Benjamin Bell studies sleep and circadian rhythms in mice and flies, and is fortunate the mice understand his semi-nocturnal work schedule. When not actively in the lab, you can find him thinking about research and science-writing on his motorcycle, on the hiking trails, or at any local concert venue.
Every day, 115 Americans are killed by opioid overdose. That this number is so strikingly high underlines the language of ‘“epidemics” and “emergencies” in politicians’… Read More »From Crisis to Consensus: Guidelines Aim to Reduce Over-Prescribing of Abused Drugs
The Department of Neuroeconomics and Neuromarketing sounds like a title chiseled on the wall of a corporate division in a dystopian future; the highlight of… Read More »Choosing to Be Irrational: How Neuroscience Incorporated Economics, and Vice Versa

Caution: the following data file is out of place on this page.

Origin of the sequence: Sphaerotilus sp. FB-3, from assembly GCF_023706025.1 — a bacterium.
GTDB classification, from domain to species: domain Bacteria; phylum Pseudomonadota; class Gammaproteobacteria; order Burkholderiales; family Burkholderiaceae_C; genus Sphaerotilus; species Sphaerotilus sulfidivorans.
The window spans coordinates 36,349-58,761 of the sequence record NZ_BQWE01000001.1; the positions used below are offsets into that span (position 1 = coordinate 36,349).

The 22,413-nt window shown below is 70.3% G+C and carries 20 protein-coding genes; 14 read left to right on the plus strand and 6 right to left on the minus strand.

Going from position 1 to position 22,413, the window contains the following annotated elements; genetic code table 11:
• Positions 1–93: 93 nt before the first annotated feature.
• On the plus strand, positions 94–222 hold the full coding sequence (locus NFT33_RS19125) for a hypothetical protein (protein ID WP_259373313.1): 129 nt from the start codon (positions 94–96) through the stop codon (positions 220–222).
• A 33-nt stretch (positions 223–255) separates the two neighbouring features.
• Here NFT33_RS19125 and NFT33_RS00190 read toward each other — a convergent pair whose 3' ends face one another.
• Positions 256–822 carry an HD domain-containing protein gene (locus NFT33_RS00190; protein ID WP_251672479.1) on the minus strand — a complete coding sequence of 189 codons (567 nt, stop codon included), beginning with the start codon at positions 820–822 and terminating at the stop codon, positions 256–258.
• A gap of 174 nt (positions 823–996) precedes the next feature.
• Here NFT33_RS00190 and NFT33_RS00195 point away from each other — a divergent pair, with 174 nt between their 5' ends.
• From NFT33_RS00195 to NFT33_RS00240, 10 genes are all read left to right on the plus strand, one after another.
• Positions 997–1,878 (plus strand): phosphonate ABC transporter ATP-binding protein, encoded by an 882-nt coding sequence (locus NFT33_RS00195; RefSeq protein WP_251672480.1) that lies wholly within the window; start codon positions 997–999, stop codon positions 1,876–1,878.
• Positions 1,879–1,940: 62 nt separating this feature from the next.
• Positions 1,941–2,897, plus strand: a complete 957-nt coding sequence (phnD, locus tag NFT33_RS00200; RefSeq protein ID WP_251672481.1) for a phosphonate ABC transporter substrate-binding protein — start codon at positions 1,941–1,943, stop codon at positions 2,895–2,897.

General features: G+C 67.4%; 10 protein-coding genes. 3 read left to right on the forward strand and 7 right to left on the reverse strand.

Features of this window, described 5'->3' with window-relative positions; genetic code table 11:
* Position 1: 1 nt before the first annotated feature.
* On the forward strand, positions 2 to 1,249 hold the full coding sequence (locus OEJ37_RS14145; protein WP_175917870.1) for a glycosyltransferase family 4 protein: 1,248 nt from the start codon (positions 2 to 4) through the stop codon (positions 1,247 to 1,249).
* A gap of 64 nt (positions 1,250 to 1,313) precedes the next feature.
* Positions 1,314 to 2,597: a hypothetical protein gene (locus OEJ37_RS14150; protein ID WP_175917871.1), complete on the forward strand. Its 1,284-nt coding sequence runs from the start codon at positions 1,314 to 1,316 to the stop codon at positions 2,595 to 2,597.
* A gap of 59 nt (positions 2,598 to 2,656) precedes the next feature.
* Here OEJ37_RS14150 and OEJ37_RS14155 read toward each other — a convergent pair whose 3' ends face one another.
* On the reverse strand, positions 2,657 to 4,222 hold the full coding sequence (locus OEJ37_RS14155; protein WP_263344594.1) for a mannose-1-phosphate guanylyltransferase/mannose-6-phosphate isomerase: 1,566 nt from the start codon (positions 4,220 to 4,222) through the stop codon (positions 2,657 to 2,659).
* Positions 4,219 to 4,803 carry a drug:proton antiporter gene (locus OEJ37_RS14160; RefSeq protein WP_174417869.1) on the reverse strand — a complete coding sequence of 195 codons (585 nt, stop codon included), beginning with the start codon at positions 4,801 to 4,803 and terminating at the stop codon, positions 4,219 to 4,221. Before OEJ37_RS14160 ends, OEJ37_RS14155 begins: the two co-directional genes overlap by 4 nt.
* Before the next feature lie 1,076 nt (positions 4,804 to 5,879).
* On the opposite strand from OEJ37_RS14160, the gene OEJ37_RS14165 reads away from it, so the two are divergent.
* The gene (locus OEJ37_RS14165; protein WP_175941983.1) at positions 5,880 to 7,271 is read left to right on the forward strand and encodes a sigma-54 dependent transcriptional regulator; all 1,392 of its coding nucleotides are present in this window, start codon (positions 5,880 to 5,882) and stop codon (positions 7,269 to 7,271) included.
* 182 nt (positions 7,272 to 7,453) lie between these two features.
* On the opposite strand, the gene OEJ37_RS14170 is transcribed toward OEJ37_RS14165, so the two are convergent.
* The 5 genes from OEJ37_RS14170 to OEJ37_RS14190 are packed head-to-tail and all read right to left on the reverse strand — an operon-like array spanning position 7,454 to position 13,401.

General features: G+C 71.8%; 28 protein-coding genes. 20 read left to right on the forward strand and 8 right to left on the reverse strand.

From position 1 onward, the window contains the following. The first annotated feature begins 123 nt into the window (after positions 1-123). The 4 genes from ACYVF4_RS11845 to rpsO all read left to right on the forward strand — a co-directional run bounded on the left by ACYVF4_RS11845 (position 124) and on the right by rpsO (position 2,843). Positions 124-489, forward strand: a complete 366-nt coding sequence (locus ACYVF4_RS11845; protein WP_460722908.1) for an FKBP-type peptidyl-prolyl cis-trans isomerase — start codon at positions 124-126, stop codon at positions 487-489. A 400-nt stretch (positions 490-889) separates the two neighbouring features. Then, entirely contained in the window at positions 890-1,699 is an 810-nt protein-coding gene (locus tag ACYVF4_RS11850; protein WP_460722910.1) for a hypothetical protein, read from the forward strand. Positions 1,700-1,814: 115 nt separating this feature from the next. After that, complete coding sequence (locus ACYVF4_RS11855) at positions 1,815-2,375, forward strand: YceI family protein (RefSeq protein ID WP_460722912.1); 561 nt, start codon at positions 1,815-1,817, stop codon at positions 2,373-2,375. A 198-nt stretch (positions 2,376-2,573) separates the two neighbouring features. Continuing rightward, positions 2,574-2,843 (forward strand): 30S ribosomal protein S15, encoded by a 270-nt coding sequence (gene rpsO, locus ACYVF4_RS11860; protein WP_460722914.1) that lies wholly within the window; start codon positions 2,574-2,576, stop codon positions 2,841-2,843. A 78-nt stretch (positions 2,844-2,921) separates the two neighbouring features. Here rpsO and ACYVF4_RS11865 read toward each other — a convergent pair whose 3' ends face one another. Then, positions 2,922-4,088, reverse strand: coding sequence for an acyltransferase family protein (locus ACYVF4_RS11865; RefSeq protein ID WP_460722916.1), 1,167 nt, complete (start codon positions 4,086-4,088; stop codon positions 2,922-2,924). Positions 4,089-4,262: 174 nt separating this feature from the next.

What is artificial intelligence today? While innovators and philosophers debate the consequences and likelihood of C-3PO or HAL appearing on Earth, we have already accepted… Read More »Artificial Intelligence in Medicine—Science Fiction Now Science Fact
For the majority of the population, MDMA, or ecstasy, is simply an illegal drug, its use exclusive to underground dance clubs and its abuse the… Read More »Ecstasy and Agony: Accepting MDMA-Assisted Psychotherapy as a Breakthrough PTSD Treatment
“...23,000 deaths a year.” “...over 2 million infections.” These headlines would be alarming but expected if they were descriptions of the latest Ebola outbreak. But… Read More »Antimicrobial Stewardship: Ensuring a Future for Human Health Care
“The best laid schemes of mice and men…” begins the oft-quoted line by Robert Burns, with usually no need to finish with “…go often awry.”… Read More »Anticipating the Unexpected: What is Your Plan for When Life Goes Awry?